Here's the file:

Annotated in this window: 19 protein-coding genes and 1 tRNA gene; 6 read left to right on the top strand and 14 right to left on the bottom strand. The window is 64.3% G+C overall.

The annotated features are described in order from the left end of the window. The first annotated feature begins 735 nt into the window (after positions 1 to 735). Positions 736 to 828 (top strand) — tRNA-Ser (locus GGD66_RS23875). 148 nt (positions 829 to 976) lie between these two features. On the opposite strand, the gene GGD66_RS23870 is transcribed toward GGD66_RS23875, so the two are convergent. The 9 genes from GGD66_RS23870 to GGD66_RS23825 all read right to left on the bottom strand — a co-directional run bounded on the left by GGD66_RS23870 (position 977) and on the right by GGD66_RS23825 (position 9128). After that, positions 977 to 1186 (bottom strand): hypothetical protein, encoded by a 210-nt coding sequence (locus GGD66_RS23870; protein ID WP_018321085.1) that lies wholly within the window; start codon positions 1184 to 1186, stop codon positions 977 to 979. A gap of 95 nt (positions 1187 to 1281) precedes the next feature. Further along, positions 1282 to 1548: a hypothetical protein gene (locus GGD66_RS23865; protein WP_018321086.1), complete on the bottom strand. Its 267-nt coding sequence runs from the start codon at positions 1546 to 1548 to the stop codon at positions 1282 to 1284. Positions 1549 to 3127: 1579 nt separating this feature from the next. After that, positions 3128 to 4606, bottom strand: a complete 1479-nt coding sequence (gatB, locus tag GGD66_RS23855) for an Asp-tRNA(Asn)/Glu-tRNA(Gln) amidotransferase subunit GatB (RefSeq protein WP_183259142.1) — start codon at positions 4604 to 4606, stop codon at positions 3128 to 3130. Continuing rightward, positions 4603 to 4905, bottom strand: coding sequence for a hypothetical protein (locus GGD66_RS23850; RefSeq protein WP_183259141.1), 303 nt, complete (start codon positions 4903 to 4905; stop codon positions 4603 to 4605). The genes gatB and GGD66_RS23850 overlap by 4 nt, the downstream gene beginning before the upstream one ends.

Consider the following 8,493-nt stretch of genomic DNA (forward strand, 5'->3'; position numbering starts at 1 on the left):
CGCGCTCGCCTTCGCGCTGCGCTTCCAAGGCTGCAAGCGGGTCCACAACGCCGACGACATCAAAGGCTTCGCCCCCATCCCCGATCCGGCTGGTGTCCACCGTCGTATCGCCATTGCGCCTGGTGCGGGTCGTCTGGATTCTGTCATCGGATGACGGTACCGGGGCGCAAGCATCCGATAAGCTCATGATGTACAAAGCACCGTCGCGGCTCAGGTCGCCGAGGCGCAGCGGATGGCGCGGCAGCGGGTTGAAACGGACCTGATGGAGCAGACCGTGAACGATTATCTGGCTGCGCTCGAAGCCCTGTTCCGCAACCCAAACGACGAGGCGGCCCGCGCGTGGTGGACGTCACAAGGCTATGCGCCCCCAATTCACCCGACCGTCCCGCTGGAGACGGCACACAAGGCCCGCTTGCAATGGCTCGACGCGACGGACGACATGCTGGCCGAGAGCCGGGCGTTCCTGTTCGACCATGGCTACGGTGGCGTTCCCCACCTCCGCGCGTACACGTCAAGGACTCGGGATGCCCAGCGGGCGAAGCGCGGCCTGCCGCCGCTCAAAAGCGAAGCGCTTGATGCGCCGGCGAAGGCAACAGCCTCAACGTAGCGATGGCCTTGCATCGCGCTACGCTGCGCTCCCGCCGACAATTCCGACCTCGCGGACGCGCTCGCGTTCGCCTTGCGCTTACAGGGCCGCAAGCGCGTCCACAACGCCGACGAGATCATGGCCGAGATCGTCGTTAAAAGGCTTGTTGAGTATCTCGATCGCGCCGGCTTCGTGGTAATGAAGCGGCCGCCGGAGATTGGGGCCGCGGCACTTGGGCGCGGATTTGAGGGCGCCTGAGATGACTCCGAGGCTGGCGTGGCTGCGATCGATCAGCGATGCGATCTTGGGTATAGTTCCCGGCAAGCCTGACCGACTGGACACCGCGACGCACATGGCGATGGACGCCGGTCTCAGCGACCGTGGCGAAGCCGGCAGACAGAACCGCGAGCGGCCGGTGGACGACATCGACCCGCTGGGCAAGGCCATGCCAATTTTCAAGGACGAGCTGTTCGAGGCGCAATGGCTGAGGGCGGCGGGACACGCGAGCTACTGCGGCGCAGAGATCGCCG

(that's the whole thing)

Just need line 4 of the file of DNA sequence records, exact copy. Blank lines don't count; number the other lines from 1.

CGCGCTCGCCTTCGCGCTGCGCTTCCAAGGCTGCAAGCGGGTCCACAACGCCGACGACATCAAAGGCTTCGCCCCCATCCCCGATCCGGCTGGTGTCCACCGTCGTATCGCCATTGCGCCTGGTGCGGGTCGTCTGGATTCTGTCATCGGATGACGGTACCGGGGCGCAAGCATCCGATAAGCTCATGATGTACAAAGCACCGTCGCGGCTCAGGTCGCCGAGGCGCAGCGGATGGCGCGGCAGCGGGTTGAAACGGACCTGATGGAGCAGACCGTGAACGATTATCTGGCTGCGCTCGAAGCCCTGTTCCGCAACCCAAACGACGAGGCGGCCCGCGCGTGGTGGACGTCACAAGGCTATGCGCCCCCAATTCACCCGACCGTCCCGCTGGAGACGGCACACAAGGCCCGCTTGCAATGGCTCGACGCGACGGACGACATGCTGGCCGAGAGCCGGGCGTTCCTGTTCGACCATGGCTACGGTGGCGTTCCCCACCTCCGCGCGTACACGTCAAGGACTCGGGATGCCCAGCGGGCGAAGCGCGGCCTGCCGCCGCTCAAAAGCGAAGCGCTTGATGCGCCGGCGAAGGCAACAGCCTCAACGTAGCGATGGCCTTGCATCGCGCTACGCTGCGCTCCCGCCGACAATTCCGACCTCGCGGACGCGCTCGCGTTCGCCTTGCGCTTACAGGGCCGCAAGCGCGTCCACAACGCCGACGAGATCATGGCCGAGATCGTCGTTAAAAGGCTTGTTGAGTATCTCGATCGCGCCGGCTTCGTGGTAATGAAGCGGCCGCCGGAGATTGGGGCCGCGGCACTTGGGCGCGGATTTGAGGGCGCCTGAGATGACTCCGAGGCTGGCGTGGCTGCGATCGATCAGCGATGCGATCTTGGGTATAGTTCCCGGCAAGCCTGACCGACTGGACACCGCGACGCACATGGCGATGGACGCCGGTCTCAGCGACCGTGGCGAAGCCGGCAGACAGAACCGCGAGCGGCCGGTGGACGACATCGACCCGCTGGGCAAGGCCATGCCAATTTTCAAGGACGAGCTGTTCGAGGCGCAATGGCTGAGGGCGGCGGGACACGCGAGCTACTGCGGCGCAGAGATCGCCG